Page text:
Your Brain: What’s it Like in There?

I remember running a training where a participant said that if someone behind him was talking to him the way that he speaks to himself, he’d punch the guy in the face. I’ve heard it said that our unconscious doesn’t understand sarcasm – that we take those “jokes” we make about ourselves very much to heart.

How do you speak to yourself? What words do you use? What’s the tone? Would you use those words and that tone with someone you loved and respected?

I want to say something so that people outside the circus tent hear it, too: self-compassion, being gentle with ourselves WILL NOT make us complacent, weak, lazy, or any of the other fear-based threats so many of us have been subtly and overtly taught. Being critical of ourselves forces us into a trauma state – the urge to fight, flee or freeze – which halts creative, spontaneous thought and growth.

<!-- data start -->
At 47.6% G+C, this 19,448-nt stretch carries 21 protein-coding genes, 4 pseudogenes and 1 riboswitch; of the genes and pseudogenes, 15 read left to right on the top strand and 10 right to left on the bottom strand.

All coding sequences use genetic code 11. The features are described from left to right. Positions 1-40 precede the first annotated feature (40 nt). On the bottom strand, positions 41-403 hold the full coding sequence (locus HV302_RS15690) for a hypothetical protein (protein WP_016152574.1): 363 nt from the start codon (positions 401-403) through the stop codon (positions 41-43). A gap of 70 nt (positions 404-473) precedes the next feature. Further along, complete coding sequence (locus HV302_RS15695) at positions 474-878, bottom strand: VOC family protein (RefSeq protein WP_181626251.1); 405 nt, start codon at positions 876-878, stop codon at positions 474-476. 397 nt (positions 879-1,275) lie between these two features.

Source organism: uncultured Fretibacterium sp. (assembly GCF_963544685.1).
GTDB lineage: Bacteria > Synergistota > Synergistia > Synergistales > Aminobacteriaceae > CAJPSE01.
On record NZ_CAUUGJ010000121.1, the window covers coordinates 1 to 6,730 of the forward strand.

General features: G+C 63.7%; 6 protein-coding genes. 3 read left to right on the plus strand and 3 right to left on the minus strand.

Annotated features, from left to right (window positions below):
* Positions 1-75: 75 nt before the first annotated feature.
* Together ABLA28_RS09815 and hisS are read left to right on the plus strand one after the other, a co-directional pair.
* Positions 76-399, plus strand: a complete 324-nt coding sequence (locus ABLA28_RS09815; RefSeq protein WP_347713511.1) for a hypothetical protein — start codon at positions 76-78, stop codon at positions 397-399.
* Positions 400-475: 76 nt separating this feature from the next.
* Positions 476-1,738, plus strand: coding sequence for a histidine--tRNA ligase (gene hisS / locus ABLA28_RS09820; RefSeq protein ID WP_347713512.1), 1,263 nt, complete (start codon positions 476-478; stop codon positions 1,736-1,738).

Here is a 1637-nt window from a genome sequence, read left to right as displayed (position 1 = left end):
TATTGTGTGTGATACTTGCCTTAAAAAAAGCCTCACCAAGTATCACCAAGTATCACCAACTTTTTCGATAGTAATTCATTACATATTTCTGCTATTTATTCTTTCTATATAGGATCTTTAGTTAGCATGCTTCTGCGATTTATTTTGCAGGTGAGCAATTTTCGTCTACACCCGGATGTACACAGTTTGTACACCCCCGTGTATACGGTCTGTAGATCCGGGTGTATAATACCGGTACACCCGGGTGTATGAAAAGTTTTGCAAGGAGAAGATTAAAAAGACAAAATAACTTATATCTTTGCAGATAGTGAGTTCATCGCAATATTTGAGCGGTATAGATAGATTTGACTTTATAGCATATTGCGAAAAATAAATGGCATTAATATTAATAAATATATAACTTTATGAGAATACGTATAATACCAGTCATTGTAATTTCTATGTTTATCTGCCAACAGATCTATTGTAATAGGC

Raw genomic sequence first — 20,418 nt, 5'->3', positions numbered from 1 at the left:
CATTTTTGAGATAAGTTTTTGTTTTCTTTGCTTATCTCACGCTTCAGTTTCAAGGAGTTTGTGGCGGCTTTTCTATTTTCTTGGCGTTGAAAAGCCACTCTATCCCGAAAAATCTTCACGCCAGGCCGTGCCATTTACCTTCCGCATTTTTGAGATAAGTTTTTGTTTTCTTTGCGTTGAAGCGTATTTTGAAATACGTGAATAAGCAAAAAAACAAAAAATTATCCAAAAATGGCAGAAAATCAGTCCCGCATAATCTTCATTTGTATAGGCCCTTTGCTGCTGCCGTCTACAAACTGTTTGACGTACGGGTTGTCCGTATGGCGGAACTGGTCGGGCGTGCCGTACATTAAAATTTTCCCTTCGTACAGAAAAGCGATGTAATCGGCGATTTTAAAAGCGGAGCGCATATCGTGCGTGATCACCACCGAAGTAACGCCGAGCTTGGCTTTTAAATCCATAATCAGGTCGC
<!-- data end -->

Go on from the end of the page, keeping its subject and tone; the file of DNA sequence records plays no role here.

Being critical of myself is how I was raised, and it was my default inner voice, so learning how to be gentle and kind to myself instead is an ongoing and involved process. I meditate; I read inspirational daily readers; I attend 12-step groups; I surround myself with people who love, respect and see me for who I am; I do things that spark joy, I try to move my body every day and feed it with foods that nourish me; I do some kind of service that helps someone else out.

I can tell you this with 100% certainty: I like myself; my day-to-day, hour-by-hour life; my work; my body; my relationships and the labyrinths of my own brain infinitely better when I know that I won’t treat myself with cruelty and condemnation, when I am as gentle with myself as I would be with someone or something truly precious. In short, it’s infinitely easier and more enjoyable to be alive when the bully no longer has the loudest voice in my head.

What do you do to improve how you speak to yourself? What could you do?